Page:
Design for Use, USA. The cover of Alexander Girard's catalogue.
“Wooden spoon for pickled vegetables by John F. Kennedy”
? ? ?
John F. Kennedy. Green Mountain Woodcrafters, Vermont.
And no relation of Teddy or Robert.
Still cheered us up.
From March 20th until April 25th 1951 Stuttgart hosted the first post-war exhibition of modern American home furnishings and appliances in Europe.
Organised by the New York Museum of Modern Art under the title “Design for Use, USA”, the exhibition featured a cross section of American domestic design.
And a Who’s Who of mid 20th century American designers: Charles Eames. George Nakashima. Ray Eames. George Nelson. Eero Saarinen. Isamu Noguchi. Etcetera.
All presented in an exhibition concept and catalogue designed by Alexander Girard.
Aside from the very appetising list of objects displayed, the exhibition was and is interesting for a number of reasons.
Firstly because it took place some two years before Willi and Erika Fehlbaum made their fateful trip to New York; from which they returned with the seeds of Vitra in their hand luggage.
Imagine. Just for a second. If someone in Stuttgart had shown a little more entrepreneurial spirit.
Which is an important lesson in grabbing the opportunity when it presents itself.
Secondly, the exhibition arguably kick-started the designer furniture industry in post-war Europe.
In her article “The “Advance” of American Postwar Design in Europe: MoMA and the Design for Use, USA Exhibition 1951–1953″1 Gay Mcdonald argues that the whole exercise was simply concerned with promoting Americana in Europe in the context of the Marshall Plan. And when you read the original 1951 MoMa press release2 its hard to disagree.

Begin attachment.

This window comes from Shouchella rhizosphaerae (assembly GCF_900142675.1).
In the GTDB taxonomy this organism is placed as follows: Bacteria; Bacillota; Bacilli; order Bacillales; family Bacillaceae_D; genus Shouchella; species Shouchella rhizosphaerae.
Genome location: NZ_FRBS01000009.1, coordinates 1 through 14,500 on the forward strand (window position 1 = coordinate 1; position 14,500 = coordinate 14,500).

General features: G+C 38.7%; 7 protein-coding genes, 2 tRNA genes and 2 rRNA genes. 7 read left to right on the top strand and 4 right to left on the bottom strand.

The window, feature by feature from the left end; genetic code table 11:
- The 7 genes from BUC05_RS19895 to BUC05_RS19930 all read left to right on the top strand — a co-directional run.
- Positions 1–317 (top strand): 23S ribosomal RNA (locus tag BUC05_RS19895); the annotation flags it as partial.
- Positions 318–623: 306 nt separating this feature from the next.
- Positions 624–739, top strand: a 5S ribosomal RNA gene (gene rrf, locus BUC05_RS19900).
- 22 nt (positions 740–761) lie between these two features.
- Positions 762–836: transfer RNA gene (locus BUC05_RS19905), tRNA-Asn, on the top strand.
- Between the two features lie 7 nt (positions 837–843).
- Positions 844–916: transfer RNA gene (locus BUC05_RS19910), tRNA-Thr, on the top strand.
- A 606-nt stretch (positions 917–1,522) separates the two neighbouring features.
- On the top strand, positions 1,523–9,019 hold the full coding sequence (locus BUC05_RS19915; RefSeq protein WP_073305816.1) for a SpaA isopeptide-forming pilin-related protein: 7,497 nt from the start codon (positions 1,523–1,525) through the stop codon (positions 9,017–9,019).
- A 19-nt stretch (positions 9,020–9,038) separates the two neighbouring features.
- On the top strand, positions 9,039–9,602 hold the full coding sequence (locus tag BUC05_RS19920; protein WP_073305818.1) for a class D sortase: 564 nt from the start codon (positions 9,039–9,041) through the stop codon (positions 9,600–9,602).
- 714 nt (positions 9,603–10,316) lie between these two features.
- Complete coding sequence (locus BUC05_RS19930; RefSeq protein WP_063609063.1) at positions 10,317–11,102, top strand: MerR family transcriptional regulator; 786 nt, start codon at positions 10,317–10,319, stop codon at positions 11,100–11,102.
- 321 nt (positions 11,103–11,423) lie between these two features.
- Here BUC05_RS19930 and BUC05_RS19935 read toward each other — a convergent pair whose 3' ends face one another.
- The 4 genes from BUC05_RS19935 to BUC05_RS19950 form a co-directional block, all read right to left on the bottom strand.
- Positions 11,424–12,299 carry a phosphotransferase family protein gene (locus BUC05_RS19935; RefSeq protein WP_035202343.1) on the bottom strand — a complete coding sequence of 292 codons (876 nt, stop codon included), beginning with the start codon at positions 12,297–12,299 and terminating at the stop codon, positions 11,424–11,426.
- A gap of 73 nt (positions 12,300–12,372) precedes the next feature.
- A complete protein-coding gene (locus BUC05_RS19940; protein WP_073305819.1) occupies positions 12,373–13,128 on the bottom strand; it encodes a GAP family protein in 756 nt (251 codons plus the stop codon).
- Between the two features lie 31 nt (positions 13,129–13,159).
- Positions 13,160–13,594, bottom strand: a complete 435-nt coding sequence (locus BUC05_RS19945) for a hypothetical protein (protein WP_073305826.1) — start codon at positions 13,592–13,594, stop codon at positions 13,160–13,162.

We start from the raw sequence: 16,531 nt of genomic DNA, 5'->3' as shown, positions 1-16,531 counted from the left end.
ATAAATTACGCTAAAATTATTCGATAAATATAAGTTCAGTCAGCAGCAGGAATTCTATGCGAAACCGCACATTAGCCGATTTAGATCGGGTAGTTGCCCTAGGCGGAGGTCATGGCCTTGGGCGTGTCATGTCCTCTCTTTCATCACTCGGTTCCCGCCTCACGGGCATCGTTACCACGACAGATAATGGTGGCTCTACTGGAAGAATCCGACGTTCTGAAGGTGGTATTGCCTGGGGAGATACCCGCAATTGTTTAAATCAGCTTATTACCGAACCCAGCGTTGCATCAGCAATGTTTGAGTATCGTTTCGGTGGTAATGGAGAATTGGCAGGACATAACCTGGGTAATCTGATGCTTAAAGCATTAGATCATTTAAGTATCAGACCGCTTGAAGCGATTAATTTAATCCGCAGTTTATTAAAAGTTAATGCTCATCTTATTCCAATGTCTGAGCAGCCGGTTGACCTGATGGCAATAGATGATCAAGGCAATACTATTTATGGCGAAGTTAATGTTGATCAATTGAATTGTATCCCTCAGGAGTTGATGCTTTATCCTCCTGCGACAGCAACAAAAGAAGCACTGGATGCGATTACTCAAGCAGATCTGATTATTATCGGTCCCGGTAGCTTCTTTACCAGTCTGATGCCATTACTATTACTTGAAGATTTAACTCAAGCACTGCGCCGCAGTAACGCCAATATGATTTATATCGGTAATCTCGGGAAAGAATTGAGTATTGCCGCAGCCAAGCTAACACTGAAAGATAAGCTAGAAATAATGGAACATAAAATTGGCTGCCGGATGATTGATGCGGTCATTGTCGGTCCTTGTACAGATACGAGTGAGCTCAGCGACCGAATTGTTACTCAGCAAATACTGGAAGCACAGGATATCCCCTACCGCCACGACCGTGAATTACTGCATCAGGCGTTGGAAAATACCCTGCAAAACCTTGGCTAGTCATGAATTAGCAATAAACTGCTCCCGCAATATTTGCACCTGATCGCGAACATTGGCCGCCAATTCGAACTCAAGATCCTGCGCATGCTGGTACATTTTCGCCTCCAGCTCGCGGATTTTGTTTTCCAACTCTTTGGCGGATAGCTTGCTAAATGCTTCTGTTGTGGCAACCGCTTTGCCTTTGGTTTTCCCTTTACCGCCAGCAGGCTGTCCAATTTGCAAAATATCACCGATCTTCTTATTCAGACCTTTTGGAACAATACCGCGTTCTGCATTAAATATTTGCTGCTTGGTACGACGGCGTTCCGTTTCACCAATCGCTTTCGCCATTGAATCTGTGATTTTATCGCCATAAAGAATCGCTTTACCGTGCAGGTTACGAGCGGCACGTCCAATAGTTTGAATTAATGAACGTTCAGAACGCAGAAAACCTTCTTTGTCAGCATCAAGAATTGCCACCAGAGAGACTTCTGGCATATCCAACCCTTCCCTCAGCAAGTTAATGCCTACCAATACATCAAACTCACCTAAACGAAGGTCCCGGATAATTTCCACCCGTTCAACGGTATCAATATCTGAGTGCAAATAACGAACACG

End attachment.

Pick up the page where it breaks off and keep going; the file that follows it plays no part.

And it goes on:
Doesn’t interest us.
As far as we’re aware Americans have always been obsessed with exporting their culture to the rest of the world. Be it blue jeans, hamburgers or oppressive security concepts in the name of freedom.
And of course they famously invented their own sports rather than assimilate those from other cultures.
But we trust that most Europeans, and indeed most Americans, are intelligent enough to form their own conclusions and opinions.
And so regardless of the motives, we find the exhibition was the right thing at the right time. At that period America, untouched by the war, was the motor of world product design. And MoMa was unquestionably the institution playing the biggest role in promoting American design innovation.
In 1951 most of Europe was busy re-building and was greatly in need of quick, efficient housing and furnishing solutions.
Ergo, let MoMa bring the best America has to offer to Europe. And let us take inspiration from those bits we like.
"Upholstered chair" by George Nelson for Herman Miller from the Design for Use, USA catalogue
Gay Mcdonald quotes a source as stating that some 60,000 visitors attended the exhibition. That may not sound much; but one must remember that it was 1951. There were no budget airlines offering 20p flights to Stuttgart. And also a lot less “design industry”.
The aforementioned Vitra was still an inconsequential shop fitting company in Basel.
And so 60,00 is fantastic.
What is sadly not documented is who went and what they took away with them.
For just as every important and influential Manchester band of the late 1970s and early-to-mid 1980s can trace their origins back to 4th June 1976 and the Sex Pistols concert at the Lesser Free Trade Hall; we romantically hope that “Design for Use, USA” shaped European furniture design of the 50s and 60s.